Sunday 22 September 2019

'Ye all wrote about it; we can't argue with it' - Eoin Cadogan on how Cork bounced back from Tipp woes

Cork's Alan Cadogan. Photo: Sportsfile
Cork's Alan Cadogan. Photo: Sportsfile
Michael Verney

Michael Verney

Nothing is more dangerous than a wounded animal and Cork bit back venomously to sensationally stun All-Ireland SHC champions Limerick and blow Munster open.

Branded a beaten docket after being torn apart by Tipperary the week previous, this was a different Cork as they mixed substance with style to claw and scrape their way to a comprehensive victory.

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Their guts was questioned after the abject Tipp display - and rightfully so - but they manned up all over the pitch and blew the Treaty away with a scintillating second half underpinned by ravenous work-rate.

The deluge of rain that welcomed the start of the closing half wouldn't normally be Cork's forte but snow wouldn't have halted their gallop yesterday with men possessed to gain redemption all over the pitch.

Limerick's fabled half-back line of Diarmaid Byrnes, Declan Hannon and Tom Morrissey were redundant with Daniel Kearney (0-4), Seamus Harnedy (0-4) and Luke Meade (0-2) running them ragged.

A Cork defence which was taken to the cleaners a week ago - they conceded 2-24 from play against Tipp - had rock-solid foundations everywhere you looked and held Limerick to 1-7 from play (and just 0-2 in the second period).

Aaron Gillane is one of the best attackers in the country but he was wrapped up by veteran full-back Eoin Cadogan, who was brave as a lion and embodied the change in mentality by the Leesiders.

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Stephen McDonnell's half-time introduction for the struggling Seán O'Donoghue - who got the run-around from the brilliant Graeme Mulcahy - shored things up significantly and added yet another leader to the coalface.

They were ruthless at the back with smart tactical fouling any time Limerick threatened to break their cover. There was no way they were going to go through without earning it and Cian Lynch was dragged back on two occasions before getting a chance to pull the trigger.

For Cadogan, it was all about standing up and being counted.

"What happened last week wasn't good enough from a defender's point of view. People outside of the camp spoke about it, we spoke about it inside the camp. What we conceded wasn't good enough," the 32-year-old said.

"Ye all wrote about it; we can't argue with it. We justifiably worked a lot harder, defended a lot better. When you bring that type of intensity and work-rate, you get that performance."

While there was probably some element of the hair-dryer treatment from John Meyler to gee them up as their season hung in the balance, the Cork boss insists it was more about players demanding more that produced this type of response.

"Those days are gone, the old days are gone. If you look at it yourself personally, you'll see what's required and these guys looked at themselves this week," Meyler outlined.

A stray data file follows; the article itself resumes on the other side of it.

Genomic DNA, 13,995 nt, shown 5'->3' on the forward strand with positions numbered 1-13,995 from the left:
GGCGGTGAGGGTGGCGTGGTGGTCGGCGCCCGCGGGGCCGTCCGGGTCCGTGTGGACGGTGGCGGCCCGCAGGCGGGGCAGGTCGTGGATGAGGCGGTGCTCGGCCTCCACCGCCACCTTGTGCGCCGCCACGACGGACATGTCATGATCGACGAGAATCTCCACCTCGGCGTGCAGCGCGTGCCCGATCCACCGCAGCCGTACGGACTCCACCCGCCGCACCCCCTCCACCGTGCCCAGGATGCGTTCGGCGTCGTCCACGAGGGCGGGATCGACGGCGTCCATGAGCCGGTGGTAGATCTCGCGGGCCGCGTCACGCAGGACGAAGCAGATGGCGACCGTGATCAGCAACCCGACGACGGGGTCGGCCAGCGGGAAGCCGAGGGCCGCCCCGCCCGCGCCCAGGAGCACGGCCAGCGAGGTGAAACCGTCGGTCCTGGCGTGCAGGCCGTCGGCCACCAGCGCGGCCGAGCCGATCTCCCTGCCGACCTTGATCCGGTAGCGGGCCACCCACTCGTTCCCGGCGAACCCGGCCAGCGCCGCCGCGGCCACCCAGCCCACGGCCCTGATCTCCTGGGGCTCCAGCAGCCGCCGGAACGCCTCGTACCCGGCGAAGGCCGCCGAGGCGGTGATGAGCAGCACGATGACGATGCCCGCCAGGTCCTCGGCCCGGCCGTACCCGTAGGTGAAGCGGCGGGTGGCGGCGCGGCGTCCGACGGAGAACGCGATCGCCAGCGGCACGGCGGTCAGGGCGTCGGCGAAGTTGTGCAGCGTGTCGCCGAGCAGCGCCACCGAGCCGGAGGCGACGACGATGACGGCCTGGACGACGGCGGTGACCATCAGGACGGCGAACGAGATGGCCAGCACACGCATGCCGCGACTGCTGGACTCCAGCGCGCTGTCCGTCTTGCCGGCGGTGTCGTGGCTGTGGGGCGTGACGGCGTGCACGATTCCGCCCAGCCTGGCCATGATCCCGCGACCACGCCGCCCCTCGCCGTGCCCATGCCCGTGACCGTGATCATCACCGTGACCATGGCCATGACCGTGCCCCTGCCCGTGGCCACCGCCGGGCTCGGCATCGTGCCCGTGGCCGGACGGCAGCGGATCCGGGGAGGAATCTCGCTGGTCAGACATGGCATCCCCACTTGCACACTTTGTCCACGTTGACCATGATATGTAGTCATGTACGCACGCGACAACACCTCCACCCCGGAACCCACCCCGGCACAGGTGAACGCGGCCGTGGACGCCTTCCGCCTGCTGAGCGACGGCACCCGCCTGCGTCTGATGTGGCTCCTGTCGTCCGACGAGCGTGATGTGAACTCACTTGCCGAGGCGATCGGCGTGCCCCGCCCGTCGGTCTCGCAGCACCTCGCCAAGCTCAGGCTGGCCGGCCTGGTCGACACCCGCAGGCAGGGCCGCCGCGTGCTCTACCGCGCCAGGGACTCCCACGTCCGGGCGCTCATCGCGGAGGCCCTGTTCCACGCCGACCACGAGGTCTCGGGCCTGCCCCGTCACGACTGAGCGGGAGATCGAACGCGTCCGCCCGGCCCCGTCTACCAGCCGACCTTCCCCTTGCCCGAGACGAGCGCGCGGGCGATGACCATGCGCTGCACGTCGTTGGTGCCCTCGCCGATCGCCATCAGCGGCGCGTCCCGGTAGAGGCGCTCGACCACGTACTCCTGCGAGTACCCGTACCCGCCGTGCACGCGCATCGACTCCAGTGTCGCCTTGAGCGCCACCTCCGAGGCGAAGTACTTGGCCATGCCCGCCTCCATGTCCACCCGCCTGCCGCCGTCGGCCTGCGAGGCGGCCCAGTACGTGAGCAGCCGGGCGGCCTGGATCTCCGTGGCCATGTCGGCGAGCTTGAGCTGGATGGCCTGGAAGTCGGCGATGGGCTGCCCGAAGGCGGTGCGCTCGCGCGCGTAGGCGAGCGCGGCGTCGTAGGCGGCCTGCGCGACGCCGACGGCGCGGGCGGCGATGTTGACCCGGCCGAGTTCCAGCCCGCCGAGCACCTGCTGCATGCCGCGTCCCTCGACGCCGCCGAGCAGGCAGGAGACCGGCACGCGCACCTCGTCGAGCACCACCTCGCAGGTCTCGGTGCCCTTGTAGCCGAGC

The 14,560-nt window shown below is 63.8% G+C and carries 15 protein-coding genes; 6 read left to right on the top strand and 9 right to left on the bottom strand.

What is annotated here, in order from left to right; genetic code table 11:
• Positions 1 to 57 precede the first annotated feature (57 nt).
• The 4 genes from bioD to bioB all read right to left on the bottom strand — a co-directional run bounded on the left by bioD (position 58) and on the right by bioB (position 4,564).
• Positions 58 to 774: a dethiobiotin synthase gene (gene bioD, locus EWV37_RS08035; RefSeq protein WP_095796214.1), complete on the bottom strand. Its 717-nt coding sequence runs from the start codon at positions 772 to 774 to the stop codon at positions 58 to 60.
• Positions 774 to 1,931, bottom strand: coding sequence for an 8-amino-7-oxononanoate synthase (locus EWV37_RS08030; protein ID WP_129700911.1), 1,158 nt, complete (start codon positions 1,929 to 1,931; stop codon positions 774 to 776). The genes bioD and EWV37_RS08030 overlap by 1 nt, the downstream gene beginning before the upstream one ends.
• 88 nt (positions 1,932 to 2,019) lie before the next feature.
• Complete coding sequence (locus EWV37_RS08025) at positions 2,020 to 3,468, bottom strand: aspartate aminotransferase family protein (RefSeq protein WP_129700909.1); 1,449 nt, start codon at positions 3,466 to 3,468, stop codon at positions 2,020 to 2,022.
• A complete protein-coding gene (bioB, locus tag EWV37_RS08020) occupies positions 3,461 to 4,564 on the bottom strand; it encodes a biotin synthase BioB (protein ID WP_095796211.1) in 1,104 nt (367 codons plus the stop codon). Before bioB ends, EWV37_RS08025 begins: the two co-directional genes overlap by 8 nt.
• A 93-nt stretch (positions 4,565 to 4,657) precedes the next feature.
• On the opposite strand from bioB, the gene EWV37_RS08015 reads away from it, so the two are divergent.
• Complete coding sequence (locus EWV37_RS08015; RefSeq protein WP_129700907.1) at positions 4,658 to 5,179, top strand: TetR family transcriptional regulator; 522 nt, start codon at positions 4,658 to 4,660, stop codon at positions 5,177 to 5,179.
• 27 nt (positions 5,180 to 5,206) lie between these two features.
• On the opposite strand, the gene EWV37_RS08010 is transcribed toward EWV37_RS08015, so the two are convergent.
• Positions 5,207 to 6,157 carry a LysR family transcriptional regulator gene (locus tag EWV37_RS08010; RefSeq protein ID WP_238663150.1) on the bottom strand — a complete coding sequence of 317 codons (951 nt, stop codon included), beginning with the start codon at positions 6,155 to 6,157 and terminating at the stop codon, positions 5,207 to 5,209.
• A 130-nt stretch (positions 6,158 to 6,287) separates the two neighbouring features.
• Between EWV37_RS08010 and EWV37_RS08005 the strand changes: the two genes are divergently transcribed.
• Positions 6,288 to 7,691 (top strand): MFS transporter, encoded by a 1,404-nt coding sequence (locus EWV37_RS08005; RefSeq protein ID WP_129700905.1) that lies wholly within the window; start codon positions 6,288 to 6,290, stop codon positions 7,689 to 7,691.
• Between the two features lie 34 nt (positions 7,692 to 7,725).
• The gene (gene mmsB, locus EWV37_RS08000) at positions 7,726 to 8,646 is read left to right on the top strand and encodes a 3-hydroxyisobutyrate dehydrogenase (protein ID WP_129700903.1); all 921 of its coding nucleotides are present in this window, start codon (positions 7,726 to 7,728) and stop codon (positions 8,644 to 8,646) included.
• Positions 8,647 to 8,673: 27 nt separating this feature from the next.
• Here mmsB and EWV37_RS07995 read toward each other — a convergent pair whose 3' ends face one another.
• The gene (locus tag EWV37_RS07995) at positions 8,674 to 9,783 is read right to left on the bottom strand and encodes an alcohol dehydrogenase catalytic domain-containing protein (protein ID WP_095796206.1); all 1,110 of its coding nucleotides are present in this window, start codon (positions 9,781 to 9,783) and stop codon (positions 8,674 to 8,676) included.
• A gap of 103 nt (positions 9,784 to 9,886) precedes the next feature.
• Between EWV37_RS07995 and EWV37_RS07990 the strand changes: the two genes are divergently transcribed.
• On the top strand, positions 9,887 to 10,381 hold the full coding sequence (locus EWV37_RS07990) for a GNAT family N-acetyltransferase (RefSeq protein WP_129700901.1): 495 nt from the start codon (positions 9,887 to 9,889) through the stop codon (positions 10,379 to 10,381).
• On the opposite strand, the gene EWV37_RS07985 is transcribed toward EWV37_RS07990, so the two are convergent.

"We looked at the points which we needed to address. We spoke about work-rate, Cork are always a summer hurling team, it's just getting that work-rate up and we got that."

Nobody epitomised Cork's unbreakable mentality better than Patrick Horgan - who missed several frees that he would normally score in his sleep - and he never shirked responsibility.

The Glen Rovers ace was off target with a routine free at the start of the new half with the wet sliotar skewing off his stick but Paud O'Dwyer's whistle had barely blown for their next free before he was striding confidently out to midfield to take it.

That 43rd-minute free was a statement and nine minutes later he bagged a sublime goal as he angled his hurl beautifully to knock down a Bill Cooper delivery into space and split the Limerick defence before firing past Nickie Quaid.

Much has been made of Cork's lack of squad depth but their five substitutes contributed immensely with Alan Cadogan outstanding when introduced after just six minutes for Conor Lehane.

"We got criticised for our performances in the league and that's what we tried to do, we tried to strengthen the panel using the league for competitive games," Meyler remarked of their spring deficiencies.

Limerick's cloak of invincibility has been removed in no uncertain terms but they are far from finished. In fact, if last year is anything to go by, they are only getting started.

Losing at this stage - much like last year's round five defeat to Clare - offers them time to rebound but anticipation of their June 2 visit to Walsh Park to face Waterford is heightened with both playing to save their summers.

Having a game under their belt proved crucial for Cork down the stretch but with three of this year's four Munster ties won by the away side, John Kiely is confident of getting things back on track.

"I'd say the biggest thing that's hurt now at the moment is pride and that's the bottom line. We've a bit of soul-searching to do this week and we've got to knuckle down, simple as that," Kiely said.

"That dressing room is full of guys capable of grabbing this thing by the scruff of the neck and there will be a response, I have no doubt in my mind that these players will respond.

"They have worked so hard, they're so committed, they're so loyal, they're phenomenal guys. They know that they'll have to double down on what they're doing and they know that there will have to be a response. There's no hiding place from this thing."

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